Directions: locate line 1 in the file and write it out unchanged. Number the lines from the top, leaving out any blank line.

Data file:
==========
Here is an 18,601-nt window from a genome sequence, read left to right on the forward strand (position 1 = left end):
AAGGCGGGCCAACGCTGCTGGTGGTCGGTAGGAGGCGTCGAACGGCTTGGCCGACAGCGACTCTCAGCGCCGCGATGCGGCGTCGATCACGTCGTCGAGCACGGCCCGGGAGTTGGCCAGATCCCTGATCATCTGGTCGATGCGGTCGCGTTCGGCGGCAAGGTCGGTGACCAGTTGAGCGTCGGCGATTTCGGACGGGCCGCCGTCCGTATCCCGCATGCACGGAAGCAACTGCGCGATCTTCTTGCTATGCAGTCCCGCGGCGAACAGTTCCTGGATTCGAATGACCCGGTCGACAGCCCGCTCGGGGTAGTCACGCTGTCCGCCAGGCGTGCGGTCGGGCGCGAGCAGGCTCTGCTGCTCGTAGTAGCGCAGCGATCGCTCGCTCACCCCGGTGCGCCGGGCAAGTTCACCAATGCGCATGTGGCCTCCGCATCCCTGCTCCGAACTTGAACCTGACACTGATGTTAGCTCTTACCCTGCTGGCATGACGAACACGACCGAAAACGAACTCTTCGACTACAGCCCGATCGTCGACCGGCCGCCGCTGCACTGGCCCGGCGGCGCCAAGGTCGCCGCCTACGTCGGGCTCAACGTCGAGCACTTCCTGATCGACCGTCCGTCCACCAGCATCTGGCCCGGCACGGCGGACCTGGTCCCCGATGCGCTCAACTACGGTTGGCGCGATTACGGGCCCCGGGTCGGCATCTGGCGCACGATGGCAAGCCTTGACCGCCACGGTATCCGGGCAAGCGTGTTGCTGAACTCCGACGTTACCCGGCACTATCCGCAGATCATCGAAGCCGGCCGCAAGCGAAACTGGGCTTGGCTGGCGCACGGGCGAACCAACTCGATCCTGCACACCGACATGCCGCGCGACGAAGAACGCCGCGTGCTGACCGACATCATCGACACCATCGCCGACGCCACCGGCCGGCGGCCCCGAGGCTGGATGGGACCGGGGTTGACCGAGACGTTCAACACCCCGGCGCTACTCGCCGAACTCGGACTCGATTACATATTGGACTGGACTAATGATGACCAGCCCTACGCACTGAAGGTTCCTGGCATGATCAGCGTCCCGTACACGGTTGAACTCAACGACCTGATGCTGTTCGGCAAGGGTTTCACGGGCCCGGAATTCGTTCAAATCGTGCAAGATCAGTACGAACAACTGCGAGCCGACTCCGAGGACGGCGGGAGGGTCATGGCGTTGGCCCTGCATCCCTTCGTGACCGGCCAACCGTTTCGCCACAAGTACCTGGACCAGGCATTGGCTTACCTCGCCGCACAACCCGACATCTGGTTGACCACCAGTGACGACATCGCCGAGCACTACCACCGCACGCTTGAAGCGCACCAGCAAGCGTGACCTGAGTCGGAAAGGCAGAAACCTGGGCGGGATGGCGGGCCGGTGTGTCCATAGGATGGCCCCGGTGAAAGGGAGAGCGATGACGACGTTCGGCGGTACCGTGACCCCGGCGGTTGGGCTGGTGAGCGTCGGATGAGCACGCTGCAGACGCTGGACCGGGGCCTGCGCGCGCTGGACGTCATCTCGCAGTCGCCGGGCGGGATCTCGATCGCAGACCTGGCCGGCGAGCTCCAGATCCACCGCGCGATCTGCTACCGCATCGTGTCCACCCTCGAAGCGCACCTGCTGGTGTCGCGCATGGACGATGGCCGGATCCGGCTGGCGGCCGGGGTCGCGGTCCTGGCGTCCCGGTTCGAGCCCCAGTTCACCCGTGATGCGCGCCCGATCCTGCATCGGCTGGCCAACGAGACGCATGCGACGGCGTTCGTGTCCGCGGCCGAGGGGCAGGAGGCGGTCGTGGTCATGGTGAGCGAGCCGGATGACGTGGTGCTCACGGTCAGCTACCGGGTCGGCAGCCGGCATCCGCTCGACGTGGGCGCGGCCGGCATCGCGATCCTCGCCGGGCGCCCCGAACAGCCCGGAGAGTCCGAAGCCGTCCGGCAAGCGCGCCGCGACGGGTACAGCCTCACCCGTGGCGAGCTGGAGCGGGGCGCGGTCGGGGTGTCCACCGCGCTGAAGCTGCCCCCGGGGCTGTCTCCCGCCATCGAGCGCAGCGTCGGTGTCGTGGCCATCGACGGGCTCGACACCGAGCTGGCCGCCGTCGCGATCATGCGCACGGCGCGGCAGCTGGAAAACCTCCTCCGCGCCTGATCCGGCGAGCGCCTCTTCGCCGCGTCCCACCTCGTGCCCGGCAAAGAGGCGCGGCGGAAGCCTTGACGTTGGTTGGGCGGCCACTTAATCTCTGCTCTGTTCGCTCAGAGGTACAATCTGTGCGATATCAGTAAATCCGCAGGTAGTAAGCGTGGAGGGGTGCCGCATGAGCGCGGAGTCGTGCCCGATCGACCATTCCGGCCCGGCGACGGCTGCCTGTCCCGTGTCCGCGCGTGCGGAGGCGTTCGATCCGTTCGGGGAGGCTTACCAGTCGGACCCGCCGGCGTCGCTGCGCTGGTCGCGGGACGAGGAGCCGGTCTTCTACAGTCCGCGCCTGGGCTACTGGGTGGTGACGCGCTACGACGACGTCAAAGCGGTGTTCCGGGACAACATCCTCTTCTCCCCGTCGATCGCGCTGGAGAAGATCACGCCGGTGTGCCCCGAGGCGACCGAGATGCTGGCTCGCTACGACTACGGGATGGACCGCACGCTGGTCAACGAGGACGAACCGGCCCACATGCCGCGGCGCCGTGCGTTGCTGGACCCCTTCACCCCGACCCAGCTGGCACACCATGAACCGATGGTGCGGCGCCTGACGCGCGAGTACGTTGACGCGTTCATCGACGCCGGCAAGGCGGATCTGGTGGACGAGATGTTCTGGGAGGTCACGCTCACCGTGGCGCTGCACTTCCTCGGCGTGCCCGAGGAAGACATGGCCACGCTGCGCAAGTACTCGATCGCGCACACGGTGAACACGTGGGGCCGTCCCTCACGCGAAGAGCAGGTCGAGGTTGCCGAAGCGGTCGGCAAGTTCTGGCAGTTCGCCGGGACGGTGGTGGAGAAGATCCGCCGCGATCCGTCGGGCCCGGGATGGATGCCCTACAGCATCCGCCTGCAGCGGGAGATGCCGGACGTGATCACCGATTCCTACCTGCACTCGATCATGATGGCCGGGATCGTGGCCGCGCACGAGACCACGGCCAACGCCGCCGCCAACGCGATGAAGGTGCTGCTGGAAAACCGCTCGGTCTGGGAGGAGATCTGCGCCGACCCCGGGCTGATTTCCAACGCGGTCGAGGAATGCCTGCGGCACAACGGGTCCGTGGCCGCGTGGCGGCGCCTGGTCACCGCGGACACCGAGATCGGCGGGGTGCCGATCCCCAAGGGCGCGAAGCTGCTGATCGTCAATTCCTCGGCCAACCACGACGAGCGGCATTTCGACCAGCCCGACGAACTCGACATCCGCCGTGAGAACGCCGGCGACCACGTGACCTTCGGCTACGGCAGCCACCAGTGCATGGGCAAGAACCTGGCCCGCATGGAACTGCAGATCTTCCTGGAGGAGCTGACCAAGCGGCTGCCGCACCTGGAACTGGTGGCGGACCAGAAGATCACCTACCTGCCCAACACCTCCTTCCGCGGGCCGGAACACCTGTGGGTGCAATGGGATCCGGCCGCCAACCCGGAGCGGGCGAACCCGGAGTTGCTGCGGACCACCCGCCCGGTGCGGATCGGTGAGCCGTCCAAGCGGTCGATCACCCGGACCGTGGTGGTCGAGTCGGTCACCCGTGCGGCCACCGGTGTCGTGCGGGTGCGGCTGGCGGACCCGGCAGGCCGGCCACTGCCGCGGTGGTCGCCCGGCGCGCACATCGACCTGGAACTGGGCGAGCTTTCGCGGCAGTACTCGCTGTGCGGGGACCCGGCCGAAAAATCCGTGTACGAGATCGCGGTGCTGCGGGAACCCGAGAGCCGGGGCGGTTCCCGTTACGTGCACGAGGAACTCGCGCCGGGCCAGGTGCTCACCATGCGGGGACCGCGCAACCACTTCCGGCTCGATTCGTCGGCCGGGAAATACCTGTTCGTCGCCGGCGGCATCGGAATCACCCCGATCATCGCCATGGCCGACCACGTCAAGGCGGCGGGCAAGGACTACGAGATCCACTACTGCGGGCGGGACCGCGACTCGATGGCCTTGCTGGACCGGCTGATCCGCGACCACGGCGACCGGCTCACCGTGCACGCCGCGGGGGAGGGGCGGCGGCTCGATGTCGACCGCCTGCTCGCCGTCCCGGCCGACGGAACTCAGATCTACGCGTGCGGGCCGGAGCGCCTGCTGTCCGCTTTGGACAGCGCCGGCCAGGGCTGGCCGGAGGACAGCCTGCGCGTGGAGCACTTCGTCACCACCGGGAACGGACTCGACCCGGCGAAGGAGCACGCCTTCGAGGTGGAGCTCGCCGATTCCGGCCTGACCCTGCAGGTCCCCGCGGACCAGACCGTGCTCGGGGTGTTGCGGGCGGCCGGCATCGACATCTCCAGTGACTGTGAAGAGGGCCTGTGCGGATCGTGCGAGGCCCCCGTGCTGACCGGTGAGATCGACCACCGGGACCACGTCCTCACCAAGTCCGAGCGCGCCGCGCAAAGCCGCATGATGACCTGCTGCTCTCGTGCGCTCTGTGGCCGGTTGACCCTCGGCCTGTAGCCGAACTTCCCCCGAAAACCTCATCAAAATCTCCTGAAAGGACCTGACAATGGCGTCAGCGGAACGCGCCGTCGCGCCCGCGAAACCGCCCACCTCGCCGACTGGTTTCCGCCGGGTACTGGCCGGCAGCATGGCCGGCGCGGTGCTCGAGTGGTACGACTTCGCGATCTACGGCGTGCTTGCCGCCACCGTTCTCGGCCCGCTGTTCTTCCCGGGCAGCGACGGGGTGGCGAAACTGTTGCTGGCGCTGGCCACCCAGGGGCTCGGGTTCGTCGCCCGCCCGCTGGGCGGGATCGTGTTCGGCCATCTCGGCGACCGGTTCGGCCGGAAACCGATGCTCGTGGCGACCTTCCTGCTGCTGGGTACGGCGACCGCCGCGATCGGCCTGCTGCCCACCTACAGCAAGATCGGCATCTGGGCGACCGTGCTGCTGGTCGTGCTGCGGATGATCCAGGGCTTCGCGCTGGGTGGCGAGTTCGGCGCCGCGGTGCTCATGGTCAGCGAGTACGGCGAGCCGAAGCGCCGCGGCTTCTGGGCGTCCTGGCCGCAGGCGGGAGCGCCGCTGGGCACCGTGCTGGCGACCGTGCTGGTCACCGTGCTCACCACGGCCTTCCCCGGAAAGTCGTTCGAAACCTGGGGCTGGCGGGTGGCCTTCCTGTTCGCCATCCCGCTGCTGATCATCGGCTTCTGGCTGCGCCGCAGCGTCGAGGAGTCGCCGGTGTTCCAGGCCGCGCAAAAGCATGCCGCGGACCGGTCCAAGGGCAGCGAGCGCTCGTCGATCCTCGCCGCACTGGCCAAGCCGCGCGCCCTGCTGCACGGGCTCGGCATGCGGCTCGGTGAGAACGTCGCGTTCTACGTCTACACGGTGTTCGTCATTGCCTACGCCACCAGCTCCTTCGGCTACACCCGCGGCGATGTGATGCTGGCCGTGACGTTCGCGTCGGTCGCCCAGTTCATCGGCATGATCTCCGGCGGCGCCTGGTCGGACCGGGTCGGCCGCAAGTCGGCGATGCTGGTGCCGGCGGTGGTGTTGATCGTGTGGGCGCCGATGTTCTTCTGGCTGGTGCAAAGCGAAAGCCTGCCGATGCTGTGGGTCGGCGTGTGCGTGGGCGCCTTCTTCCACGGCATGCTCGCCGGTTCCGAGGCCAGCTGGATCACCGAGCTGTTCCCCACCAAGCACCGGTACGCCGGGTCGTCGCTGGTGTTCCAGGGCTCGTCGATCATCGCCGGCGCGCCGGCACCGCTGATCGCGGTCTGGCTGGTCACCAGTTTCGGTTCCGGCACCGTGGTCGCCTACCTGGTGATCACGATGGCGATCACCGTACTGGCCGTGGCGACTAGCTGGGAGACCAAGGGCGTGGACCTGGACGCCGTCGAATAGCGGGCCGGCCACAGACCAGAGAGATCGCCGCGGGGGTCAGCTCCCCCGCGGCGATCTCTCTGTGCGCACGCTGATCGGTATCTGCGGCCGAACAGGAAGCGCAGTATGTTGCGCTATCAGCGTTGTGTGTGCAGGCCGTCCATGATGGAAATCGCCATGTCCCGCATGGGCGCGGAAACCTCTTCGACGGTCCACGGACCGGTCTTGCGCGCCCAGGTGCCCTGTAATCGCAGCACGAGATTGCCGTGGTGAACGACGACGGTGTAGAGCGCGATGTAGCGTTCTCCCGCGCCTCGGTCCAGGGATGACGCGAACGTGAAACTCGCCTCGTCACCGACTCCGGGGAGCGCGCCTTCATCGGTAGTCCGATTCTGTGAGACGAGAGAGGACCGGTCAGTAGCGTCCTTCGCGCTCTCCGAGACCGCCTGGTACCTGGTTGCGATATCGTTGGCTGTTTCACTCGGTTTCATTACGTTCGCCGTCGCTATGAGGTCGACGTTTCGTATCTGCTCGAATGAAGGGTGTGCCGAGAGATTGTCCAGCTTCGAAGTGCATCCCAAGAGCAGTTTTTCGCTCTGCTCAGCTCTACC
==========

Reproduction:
Here is an 18,601-nt window from a genome sequence, read left to right on the forward strand (position 1 = left end):